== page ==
In the 1930s through the 1960s, most African-Americans could not get mortgages. This was because the U.S. government deemed neighborhoods where they lived ineligible for federal mortgage insurance, which was the Depression-era innovation that made mortgages widely affordable. As a result, hucksters moved in and peddled homeownership through contracts for deed, where the home seller gives the buyer a high-interest loan and a pledge to turn over the deed after 20 to 40 years of monthly installment payments. These contracts built no equity and usually resulted in default and eviction.
If you thought similar types of schemes were over in the mortgage industry, read Stevenson and Goldstein’s April 17th article.
1. Explain why contract for deeds are making a comeback.
2. What Dallas company was mentioned in the article as being the largest player in this contract scheme?
3. Unlike mortgage foreclosure, what do the contracts typically lack?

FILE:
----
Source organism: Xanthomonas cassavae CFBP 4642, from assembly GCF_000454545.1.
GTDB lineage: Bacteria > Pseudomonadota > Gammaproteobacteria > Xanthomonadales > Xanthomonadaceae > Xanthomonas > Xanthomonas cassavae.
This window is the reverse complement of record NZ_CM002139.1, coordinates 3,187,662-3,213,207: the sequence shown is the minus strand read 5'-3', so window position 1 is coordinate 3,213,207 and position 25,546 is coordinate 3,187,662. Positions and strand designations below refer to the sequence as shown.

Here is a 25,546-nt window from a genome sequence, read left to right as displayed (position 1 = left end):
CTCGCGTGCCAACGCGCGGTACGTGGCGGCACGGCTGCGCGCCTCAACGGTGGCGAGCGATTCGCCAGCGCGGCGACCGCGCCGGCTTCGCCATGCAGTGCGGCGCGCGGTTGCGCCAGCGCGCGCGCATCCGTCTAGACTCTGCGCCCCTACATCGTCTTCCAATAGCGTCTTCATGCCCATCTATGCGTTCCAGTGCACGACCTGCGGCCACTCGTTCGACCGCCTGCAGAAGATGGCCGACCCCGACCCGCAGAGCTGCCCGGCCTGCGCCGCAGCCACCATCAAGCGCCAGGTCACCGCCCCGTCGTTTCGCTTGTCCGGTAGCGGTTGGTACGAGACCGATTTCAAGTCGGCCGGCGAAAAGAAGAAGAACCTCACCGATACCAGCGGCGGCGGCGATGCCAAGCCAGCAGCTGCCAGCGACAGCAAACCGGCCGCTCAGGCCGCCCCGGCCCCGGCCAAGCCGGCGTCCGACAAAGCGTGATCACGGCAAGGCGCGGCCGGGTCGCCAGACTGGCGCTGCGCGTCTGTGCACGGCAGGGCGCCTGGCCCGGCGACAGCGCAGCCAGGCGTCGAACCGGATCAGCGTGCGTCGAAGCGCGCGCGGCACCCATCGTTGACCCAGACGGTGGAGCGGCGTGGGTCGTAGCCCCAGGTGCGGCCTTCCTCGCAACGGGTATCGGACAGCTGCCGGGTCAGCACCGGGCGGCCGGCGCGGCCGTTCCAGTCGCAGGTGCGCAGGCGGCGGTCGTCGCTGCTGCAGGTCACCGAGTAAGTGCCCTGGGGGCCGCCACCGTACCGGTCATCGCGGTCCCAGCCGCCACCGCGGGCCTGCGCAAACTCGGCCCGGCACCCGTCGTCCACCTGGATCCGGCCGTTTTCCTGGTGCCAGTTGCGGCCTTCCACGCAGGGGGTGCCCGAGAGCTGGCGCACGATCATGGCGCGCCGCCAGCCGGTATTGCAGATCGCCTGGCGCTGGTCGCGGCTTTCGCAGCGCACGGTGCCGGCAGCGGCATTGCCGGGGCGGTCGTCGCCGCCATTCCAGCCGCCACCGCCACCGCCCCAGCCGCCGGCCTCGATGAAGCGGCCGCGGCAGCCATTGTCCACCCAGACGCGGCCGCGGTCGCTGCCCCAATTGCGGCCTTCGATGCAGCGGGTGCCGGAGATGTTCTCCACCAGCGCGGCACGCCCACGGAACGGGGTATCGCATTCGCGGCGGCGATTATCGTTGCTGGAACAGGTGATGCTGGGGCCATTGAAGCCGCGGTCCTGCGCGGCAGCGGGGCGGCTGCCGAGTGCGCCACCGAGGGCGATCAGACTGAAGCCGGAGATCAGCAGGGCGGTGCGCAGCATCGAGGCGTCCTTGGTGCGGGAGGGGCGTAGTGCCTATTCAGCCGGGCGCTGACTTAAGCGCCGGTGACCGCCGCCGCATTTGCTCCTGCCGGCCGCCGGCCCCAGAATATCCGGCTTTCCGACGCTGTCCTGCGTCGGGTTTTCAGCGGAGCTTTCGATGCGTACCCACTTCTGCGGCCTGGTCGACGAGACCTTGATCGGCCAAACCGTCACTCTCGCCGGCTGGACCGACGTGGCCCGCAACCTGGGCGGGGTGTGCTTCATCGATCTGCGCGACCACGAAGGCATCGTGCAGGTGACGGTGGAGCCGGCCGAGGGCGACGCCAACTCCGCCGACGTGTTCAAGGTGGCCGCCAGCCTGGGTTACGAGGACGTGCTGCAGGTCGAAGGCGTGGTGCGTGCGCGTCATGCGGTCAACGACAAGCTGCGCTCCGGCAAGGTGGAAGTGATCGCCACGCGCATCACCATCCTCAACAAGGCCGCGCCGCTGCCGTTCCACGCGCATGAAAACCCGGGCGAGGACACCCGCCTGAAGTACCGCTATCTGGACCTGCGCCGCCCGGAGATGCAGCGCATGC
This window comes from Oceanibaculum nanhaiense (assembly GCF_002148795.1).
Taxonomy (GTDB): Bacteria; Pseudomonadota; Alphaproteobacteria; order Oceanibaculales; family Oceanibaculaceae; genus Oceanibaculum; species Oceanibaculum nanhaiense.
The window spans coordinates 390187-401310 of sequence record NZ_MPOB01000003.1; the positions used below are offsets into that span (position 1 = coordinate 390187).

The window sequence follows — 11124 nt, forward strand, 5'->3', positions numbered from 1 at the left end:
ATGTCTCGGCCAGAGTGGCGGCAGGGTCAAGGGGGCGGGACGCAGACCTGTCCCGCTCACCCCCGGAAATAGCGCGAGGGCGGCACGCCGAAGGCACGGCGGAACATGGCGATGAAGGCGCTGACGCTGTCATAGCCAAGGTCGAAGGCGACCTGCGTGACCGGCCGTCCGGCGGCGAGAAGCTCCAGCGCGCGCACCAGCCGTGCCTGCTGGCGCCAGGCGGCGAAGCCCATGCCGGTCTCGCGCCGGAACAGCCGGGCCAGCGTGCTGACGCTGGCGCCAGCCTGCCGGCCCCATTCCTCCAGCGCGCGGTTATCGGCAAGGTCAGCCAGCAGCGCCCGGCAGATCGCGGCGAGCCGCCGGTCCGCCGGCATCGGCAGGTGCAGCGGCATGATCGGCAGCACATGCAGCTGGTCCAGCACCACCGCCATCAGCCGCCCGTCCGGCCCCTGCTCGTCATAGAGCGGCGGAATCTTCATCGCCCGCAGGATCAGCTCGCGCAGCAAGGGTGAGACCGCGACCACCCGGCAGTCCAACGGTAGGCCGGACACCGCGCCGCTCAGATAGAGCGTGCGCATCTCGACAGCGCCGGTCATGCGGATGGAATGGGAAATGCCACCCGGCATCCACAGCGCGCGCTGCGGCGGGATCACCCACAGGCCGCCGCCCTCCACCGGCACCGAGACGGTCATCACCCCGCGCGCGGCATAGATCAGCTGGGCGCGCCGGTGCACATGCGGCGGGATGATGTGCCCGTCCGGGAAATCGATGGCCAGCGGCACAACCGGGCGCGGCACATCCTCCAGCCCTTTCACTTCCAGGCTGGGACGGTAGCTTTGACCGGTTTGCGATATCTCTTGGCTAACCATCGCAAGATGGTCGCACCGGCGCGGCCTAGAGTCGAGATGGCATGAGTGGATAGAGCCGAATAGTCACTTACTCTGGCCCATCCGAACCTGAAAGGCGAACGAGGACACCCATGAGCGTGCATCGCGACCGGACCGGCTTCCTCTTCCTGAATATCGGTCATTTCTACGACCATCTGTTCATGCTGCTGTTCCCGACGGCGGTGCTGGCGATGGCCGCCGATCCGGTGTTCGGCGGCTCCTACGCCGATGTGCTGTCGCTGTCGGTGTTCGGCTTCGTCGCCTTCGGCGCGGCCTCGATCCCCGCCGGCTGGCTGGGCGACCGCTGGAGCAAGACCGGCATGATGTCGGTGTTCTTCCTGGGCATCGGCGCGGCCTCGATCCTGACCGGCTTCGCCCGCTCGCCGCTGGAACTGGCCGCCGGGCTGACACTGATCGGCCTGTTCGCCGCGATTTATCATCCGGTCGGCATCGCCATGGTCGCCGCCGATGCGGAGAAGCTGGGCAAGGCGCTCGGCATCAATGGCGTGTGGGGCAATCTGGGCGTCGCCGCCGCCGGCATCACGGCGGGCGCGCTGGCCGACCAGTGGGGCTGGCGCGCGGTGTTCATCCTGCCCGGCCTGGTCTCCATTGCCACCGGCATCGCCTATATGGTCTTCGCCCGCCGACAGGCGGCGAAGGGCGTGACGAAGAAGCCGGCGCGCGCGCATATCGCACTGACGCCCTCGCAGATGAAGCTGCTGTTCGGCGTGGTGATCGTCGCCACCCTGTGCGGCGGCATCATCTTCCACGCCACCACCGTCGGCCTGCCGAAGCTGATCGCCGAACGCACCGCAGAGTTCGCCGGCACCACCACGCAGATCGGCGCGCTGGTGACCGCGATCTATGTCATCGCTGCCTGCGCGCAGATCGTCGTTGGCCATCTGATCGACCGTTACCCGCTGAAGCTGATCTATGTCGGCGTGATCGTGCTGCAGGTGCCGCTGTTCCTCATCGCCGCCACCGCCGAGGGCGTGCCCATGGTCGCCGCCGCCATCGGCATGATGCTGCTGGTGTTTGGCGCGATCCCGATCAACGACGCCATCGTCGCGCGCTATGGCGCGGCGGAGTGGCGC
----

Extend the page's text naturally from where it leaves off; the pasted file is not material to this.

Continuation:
4. In the example in the article, what percentage interest was being charged? How does that compare to the current mortgage interest rate? Based on this, how much additional interest will be charged per $1,000 over 20 years?
The Editorial Board. (2016). The Racist Roots of a Way to Sell Homes. The New York Times, April 29 (Retrievable online at http://www.nytimes.com/2016/04/29/opinion/the-racist-roots-of-a-way-to-sell-homes.html).
Stevenson, A. and M. Goldstein (2016). Wall Street Veterans Bet on Low-Income Home Buyers. The New York Times, April 17 (Retrievable online at http://www.nytimes.com/2016/04/18/business/dealbook/wall-street-veterans-bet-on-low-income-homebuyers.html).